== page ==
The working relationship between Kevin Pietersen and Peter Moores has been the subject of speculation for some time. Now, however, after a winter in which England have stumbled from one humiliation to the next, rumours suggest it has reached breaking point. Some have even suggested that Pietersen will put it to English cricket’s supremos: him or me.
It is not hard to gauge who is of more value to English cricket. Pietersen is, alongside Andrew Flintoff, the only realistic contender for a place in a World XI in either form of the game. He has shown himself to be a supreme batsman, as well as a fantastic professional, driven by a desire for self-improvement. It is striking that, whilst he has featured intermittently in the gossip columns, in almost four years in the spotlight no tabloid hack has uncovered any story of excess, of the kind Flintoff has been tainted with.
Then there is Moores. He has lost four Test series out of seven, including two at home after England had been unbeaten between 2001 and 2007. Being less obstinate and downright rude than his predecessor Duncan Fletcher may have helped a little with the media’s perception of him, but he has patently failed to impress so far. He is uninspiring in his methods, and has been criticised for aiming to improve fitness over skill levels. And in team selection and tactics he has been distinctly underwhelming, displaying excess loyalty and, especially in the one-day game, a worrying lack of innovation. He blusters the same old platitudes about the importance of keeping faith in players but tangible progress is rather more difficult to detect.
It may be harsh, but ultimately Moores owes his appointment as England coach to Mushtaq Ahmed more than anyone else. Is he the man to lead England to an Ashes victory next summer? Can he conjure up plans to rival those of Fletcher’s? Many are less-than-certain. And crucially Pietersen, whose relationship with Moores was a concern even before he became captain, appears one of them.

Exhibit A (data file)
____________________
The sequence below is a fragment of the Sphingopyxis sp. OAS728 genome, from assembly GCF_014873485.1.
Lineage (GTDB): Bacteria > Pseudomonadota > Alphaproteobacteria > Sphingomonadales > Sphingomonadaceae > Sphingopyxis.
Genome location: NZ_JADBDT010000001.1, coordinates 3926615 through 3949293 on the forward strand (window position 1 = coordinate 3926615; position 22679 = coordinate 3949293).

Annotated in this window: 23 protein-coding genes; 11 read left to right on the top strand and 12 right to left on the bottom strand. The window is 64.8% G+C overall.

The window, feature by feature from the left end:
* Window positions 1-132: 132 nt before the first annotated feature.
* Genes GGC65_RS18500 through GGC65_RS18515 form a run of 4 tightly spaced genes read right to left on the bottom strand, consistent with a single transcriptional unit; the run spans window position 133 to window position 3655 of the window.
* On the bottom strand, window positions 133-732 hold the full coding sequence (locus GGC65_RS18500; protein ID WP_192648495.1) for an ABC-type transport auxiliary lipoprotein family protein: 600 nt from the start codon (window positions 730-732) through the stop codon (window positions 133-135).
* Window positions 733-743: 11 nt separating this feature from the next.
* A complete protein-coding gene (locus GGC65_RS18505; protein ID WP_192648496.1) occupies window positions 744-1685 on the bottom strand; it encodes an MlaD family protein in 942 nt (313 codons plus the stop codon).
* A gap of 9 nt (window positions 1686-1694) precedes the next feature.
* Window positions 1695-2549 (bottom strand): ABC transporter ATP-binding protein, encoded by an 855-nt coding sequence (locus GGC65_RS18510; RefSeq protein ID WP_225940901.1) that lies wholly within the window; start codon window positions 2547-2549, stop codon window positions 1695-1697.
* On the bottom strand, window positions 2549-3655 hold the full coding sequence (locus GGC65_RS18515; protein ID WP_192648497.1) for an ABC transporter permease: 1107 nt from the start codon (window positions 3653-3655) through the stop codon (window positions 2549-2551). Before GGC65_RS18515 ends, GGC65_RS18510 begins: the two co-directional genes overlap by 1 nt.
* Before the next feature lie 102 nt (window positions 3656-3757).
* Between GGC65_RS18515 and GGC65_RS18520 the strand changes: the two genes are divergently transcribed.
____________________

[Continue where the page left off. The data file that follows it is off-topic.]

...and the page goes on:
It would be almost unprecedented for a captain to precipitate the coach’s exit. And certainly it would provoke major worries about Pietersen’s power, and resentment if he is seen as thinking he knows all the answers.
But England have underperformed for too long, yet they show few signs of changing course, fumbling along with the same players and tactics out of misguided loyalty. Something radical – remember it is three years since England beat a side other than New Zealand or West Indies – may just be the best course. Carrying on with Moores, when coaches of the calibre of Tom Moody lurk, would smack of inertia. As Pietersen believes, who dares wins; if Hugh Morris and co chose Moores over Pietersen the ambition of English cricket would be in serious jeopardy. Whether England stick or twist is a decision that could define their fortunes in 2009.